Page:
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  • 1.
    Hodza-Beganovic, Ruhija
    et al.
    Örebro University, School of Health Sciences. International Medical Program-IMP, Centre for Teaching and Research inDisaster Medicine, Region Östergötland, Linköping, Sweden.
    Berggren, P.
    International Medical Program-IMP, Centre for Teaching and Research inDisaster Medicine, Region Östergötland, Linköping, Sweden; Linköping University, Linköping University, Linköping, Sweden.
    Hugelius, Karin
    Örebro University, School of Health Sciences.
    Edelbring, Samuel
    Örebro University, School of Health Sciences.
    Survey-based experiential learning - means of raising professional awareness in developing countries2019In: European Journal of Public Health, ISSN 1101-1262, E-ISSN 1464-360X, Vol. 29, no Suppl. 4, p. 586-586, article id ckz186.547Article in journal (Refereed)
    Abstract [en]

    Background: Healthcare in post-war Balkans is still under development. Healthcare changes towards more complex clinical scenarios that need different competencies around patients. This study reports on survey based learning to increasing professional awareness for developing sustainable healthcare settings using an experiential learning approach.

    Methods: In this study, researchers and educators identified non-technical skills concepts on individual, team, and organizational levels. These concepts were contextualized into the local setting through interactive workshops. Two pediatric surgery clinics in Kosovo and Bosnia and Herzegovina participated who were part of an international clinical skills training project. The tools and surveys were: Johari window, Kolb’s learning style questionnaire, team members exchange quality scale, the IPEC framework for interprofessional competence, Team STEPPS observation tool and organizational models.

    Results: A model is developed for contextualizing core concepts on professional awareness into a local developing healthcare setting. It entails three steps conducted in consecutive workshops: Identifying research-based concepts on professional compe-tence on individual, team and organizational levels. Facilitating local contextualization of these concepts by using surveys in interactive workshops. Agreeing on indicators to maintain high professional awareness.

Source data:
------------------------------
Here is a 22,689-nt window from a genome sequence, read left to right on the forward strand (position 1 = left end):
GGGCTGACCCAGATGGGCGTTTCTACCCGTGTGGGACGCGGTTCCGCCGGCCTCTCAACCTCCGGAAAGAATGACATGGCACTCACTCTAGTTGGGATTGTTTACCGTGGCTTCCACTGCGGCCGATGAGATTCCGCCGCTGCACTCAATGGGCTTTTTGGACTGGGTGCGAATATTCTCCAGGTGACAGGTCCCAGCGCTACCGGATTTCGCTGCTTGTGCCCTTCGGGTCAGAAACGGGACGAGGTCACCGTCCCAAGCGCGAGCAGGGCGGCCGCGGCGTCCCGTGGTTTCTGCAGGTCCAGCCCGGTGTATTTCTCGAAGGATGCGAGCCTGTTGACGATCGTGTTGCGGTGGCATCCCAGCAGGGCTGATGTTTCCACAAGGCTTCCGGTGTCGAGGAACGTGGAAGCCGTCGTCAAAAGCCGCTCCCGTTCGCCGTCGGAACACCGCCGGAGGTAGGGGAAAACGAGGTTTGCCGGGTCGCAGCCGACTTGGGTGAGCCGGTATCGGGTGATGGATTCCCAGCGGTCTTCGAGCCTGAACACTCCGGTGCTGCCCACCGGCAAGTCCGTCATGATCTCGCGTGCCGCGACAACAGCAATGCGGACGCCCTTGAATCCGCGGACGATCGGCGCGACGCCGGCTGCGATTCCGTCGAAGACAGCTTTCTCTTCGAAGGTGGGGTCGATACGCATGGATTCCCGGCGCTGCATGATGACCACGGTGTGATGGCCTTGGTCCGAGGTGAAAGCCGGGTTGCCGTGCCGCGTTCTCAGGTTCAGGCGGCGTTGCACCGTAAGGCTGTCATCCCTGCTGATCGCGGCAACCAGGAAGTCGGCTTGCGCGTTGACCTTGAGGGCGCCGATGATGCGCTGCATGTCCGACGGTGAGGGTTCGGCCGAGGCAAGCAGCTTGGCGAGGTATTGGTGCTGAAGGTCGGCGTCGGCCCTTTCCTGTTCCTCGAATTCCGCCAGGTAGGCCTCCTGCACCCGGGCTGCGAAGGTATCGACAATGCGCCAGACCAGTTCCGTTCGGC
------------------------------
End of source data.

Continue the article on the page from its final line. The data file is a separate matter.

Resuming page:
Conclusions: Capacity-building in public health can be conducted through increasing professional awareness. Professional awareness can be approached in individual, team and organizational dimensions. Established core concepts of non-technical skills can be contextualized in other cultures through a survey-based experiential learning approach.

    Key messages:

    • Professional individual, team and organizational awareness is a vital part of conducting efficient healthcare.
    • The professional awareness can be enhanced through processing core concepts in a local context through facilitated workshops.
  • 2.
    Hugelius, Karin
    Örebro University, School of Health Sciences.
    Disaster response for recovery: survivors experiences, and the use of disaster radio to promote health after natural disasters2017Doctoral thesis, comprehensive summary (Other academic)
    Abstract [en]

    Disasters occur all over the world, and affect a rising number of people. The health effects of natural disasters depend on several factors present before, during, and after a disaster event. However, there is only limited knowledge of survivors experiences, needs, and health after natural disasters. Disaster radio means a temporary radio station that broadcasts information, music, and support to the affected population. Disaster radio has the potential to function even in a severely affected area, but its effects need to be further evaluated from a health perspective. The context of this thesis was the Haiyan supertyphoon that hit parts of the Philippines in November 2013.

    The overall aim was to describe survivors’ and health professionals’ experiences during and in the immediate aftermath of a natural disaster, the health effects from such a disaster, and how disaster radio as a disaster response intervention can be used and evaluated from a health perspective. The thesis includes four studies using qualitative research methods, including content analysis and a phenomenological hermeneutic method, and quantitative methods with statistical analysis.

    The results show that the Haiyan typhoon affected physical, psychological, and social dimensions of health. Disaster radio was used to broadcast health-related information and psychosocial support, and made a positive contribution to recovery from the perspective of the survivors. Being a health professional deployed during the disaster was an experience of being both a helper and a victim. The use of a self-selected internetbased sample recruited via Facebook for a web-based survey mitigated several practical challenges related to disaster research, but also raised questions about the generalizability of the results.